Whenever I am asked about how to write a novel, the best answer I can come up with is, "One word at a time." Really, there is no other way I know how to do it. You write each word and hope that when you finish putting them all together, they, 1) Make sense, and 2) Entertain those who read them.
Fire snaked into his lungs. Suffocating. Debilitating. He couldn’t breathe, his body immobile. He clawed at the air, at the coarse rope binding his feet, at everything his hands managed to reach. Why were his hands free? Smoke curled upward from the flames, dancing up the walls in a seductive swirl of lights and sound. The crackling echo of gunshots he heard somewhere beyond the steel door.
No chance of escape.
Those are the opening lines (unedited) of my current work-in-progress for the Kyndall Family Thriller series. It's fun stuff, all dark and twisty in my mind.
When I first started moving back and forth between historical and contemporary, I faced some challenges. I had to learn to get into the right "head space," which meant after I finished a historical, there was a bit of struggle to shift to the contemporary, especially the Kyndall series. They're a little darker than what I normally write. Once I figured out how to comfortably move between the genres, the writing became easier, but not easy.
Each author has their own process. We have to find what works for us, and that is often different from works for the next writer. Some are pantsers, some are plotters. Some are a little of both. Others may fall into the far left or right of either of those. Me, I fall somewhere in between. I'm mostly a pantser, meaning I write by the seat of my pants with little or no planning. But that's not the case for every book. Some books get a brief outline, others get nothing, and sometimes I will plot out two or three chapters at a time, but leave the rest to just happen.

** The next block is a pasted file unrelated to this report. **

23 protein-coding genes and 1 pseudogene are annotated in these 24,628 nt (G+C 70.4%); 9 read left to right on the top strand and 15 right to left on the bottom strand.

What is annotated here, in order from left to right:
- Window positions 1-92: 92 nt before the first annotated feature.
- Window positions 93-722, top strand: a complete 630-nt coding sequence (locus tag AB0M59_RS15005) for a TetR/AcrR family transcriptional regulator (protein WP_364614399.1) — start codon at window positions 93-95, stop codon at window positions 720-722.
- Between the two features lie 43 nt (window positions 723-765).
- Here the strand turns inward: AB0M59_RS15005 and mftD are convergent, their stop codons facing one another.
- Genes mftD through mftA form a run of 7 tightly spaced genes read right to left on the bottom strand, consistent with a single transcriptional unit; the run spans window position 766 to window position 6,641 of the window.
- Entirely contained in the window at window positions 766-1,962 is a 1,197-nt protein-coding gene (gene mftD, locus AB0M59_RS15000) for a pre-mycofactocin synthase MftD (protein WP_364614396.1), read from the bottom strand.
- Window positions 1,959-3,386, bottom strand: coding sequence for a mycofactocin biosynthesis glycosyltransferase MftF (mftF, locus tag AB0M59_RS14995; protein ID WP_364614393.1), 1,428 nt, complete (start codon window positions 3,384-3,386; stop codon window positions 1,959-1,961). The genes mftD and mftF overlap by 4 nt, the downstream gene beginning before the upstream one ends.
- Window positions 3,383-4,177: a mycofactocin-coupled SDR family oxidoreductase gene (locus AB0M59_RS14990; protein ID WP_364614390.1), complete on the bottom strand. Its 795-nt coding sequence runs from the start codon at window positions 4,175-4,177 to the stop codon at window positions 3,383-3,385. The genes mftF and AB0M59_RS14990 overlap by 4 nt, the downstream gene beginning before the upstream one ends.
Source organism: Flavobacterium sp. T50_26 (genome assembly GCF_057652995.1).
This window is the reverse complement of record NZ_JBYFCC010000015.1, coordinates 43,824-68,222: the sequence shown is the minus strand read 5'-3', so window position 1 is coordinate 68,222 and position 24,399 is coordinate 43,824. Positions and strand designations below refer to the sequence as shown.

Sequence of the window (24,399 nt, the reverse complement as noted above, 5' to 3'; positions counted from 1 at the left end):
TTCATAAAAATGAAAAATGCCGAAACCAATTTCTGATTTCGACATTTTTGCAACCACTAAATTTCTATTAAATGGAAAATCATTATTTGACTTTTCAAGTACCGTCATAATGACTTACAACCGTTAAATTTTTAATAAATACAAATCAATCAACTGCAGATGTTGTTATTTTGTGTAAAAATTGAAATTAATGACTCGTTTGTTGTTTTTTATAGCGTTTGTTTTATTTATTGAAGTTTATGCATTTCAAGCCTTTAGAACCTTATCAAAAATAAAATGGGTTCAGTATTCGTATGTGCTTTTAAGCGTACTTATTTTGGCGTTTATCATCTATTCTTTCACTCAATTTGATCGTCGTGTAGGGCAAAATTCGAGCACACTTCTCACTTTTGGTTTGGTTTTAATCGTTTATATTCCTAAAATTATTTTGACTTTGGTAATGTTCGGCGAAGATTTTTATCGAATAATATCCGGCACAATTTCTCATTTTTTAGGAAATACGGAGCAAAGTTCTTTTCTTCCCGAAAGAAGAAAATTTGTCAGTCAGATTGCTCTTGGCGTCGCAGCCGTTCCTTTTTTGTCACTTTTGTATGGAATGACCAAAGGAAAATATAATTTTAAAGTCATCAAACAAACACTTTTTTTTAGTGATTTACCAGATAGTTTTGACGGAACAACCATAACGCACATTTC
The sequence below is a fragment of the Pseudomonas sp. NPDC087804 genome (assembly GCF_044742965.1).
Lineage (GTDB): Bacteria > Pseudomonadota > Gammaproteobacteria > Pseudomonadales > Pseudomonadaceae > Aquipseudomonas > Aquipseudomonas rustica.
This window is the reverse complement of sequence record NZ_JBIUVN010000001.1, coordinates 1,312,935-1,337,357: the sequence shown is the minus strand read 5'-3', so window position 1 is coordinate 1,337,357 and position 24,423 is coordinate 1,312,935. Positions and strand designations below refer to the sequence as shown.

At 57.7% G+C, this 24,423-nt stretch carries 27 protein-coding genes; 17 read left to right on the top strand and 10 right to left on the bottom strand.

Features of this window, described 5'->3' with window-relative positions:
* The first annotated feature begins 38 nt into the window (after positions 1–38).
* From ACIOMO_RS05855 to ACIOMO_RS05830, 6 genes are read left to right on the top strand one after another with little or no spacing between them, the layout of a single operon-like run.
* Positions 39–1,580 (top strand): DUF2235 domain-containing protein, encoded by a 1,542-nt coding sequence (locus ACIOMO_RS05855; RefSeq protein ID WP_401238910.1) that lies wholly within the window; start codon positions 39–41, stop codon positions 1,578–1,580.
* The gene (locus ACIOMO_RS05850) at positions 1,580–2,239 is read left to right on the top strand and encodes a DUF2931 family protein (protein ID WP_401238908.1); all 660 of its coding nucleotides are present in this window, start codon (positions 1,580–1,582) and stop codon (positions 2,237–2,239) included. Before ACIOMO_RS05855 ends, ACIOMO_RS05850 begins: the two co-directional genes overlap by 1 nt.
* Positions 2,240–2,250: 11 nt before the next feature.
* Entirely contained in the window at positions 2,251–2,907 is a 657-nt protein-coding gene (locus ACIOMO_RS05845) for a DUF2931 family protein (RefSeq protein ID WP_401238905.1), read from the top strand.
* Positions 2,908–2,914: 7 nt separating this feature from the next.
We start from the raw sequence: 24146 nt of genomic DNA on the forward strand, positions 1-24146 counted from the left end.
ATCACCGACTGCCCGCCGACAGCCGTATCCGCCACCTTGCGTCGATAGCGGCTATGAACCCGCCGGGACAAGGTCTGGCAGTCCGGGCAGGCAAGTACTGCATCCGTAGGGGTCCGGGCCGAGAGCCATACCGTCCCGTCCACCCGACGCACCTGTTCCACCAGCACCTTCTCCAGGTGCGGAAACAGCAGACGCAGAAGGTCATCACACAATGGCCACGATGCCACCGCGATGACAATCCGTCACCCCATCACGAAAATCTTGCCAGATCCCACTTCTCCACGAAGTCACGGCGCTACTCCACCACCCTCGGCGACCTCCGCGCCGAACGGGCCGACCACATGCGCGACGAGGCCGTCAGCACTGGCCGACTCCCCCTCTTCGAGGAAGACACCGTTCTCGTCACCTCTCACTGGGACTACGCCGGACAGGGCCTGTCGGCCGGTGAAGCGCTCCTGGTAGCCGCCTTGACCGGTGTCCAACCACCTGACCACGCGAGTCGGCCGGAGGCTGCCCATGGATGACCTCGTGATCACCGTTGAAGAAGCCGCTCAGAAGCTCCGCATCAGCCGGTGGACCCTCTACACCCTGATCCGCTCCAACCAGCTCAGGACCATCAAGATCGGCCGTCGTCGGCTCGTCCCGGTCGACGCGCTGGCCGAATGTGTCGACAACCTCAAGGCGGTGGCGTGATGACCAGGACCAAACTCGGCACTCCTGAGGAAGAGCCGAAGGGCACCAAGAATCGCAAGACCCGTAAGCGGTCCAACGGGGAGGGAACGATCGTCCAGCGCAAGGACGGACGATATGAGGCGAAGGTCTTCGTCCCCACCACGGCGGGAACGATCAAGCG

You write the words. The words become sentences (sometimes coherent). The sentences become paragraphs (riddled with errors). The paragraphs become chapters . . . you know where I'm going with this. But it all comes down to putting those words on the paper (or computer).
However an author writes, the making of a novel is darn hard work. It is, no matter what any of us say, or how much we gush about our jobs, writing is tough. When I finish a book and it goes to my beta reader, I suffer a series of emotions, the worst being self-doubt. Is the book awful? Is it great? Will I cry when I get the notes back? It's a process that repeats itself EVERY TIME. I go through it all again when I send the book to my editor. We authors derive great pleasure from the pain we inflict upon ourselves, and we do it over and over again because the words are worth the angst.
Those precious words that make up our novels are our "babies," our carefully-tended and delicate flowers aching to bloom. The making of a novel . . . gosh darn, it's fun. So fun, I'm going to get back to it.